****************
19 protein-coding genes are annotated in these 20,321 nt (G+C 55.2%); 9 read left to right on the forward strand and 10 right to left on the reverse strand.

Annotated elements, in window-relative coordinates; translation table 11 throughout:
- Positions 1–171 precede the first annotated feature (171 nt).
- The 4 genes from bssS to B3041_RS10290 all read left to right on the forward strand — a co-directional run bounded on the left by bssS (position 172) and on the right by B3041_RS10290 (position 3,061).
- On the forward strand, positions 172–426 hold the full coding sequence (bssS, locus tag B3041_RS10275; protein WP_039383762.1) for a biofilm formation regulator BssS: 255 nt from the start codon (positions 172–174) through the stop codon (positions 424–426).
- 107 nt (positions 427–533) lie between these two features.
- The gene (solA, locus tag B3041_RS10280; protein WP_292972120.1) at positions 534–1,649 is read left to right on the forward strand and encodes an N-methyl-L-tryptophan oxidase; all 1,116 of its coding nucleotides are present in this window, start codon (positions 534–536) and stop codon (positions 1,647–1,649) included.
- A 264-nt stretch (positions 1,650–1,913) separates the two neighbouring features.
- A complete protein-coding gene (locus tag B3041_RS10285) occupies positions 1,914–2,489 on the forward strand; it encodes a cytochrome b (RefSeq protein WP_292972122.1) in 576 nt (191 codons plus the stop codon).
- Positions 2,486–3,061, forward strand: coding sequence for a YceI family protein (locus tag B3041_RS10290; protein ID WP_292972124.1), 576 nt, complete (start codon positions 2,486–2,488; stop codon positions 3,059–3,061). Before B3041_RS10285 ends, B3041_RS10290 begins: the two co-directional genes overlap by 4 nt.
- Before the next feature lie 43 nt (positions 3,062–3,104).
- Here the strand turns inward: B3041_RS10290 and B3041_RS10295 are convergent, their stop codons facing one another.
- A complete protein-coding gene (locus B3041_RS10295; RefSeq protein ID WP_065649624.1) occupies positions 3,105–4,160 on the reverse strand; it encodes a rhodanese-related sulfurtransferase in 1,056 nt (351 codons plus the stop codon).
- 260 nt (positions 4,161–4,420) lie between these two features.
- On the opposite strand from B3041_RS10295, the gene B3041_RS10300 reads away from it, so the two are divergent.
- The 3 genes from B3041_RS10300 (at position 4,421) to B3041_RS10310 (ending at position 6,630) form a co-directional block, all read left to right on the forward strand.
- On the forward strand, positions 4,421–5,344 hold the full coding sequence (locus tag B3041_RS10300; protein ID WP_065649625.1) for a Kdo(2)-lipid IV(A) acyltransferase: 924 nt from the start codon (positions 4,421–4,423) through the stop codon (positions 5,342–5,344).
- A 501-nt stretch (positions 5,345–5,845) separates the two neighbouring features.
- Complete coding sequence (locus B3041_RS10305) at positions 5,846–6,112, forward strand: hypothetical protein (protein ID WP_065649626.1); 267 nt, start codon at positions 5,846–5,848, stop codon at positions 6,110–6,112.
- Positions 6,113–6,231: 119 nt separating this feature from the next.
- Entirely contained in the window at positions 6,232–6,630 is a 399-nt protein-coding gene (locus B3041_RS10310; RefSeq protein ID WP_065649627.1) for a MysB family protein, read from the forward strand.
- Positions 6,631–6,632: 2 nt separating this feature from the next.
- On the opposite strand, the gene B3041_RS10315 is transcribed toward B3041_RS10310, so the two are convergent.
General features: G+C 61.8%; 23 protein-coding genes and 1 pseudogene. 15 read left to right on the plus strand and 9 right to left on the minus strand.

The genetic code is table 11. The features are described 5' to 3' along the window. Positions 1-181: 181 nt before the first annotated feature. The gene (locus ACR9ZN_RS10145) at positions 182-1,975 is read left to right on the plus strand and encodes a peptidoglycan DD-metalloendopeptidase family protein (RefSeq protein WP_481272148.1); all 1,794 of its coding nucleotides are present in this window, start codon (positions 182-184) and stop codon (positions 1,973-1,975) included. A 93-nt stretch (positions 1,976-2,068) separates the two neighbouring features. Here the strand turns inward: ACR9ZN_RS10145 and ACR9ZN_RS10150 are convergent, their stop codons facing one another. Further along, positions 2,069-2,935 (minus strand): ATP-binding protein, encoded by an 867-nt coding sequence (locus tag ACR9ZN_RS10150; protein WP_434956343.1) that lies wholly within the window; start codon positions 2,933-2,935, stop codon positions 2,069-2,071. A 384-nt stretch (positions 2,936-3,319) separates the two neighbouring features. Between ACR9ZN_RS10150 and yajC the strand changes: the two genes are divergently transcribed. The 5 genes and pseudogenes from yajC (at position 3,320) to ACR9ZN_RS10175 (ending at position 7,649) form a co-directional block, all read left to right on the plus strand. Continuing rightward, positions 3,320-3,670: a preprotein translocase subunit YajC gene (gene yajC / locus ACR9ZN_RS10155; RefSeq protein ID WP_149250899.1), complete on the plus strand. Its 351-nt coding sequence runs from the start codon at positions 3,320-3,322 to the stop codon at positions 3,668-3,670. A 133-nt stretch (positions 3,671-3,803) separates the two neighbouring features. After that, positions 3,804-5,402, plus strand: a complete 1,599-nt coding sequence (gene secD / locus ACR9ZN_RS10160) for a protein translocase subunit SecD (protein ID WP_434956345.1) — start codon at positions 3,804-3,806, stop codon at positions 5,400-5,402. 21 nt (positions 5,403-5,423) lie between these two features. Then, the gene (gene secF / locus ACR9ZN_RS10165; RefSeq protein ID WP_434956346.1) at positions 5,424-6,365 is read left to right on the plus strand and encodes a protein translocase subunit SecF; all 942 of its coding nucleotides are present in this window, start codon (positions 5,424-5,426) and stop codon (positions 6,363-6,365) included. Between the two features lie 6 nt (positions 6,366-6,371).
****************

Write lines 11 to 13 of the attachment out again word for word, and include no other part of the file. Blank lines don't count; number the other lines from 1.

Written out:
- Before the next feature lie 43 nt (positions 3,062–3,104).
- Here the strand turns inward: B3041_RS10290 and B3041_RS10295 are convergent, their stop codons facing one another.
- A complete protein-coding gene (locus B3041_RS10295; RefSeq protein ID WP_065649624.1) occupies positions 3,105–4,160 on the reverse strand; it encodes a rhodanese-related sulfurtransferase in 1,056 nt (351 codons plus the stop codon).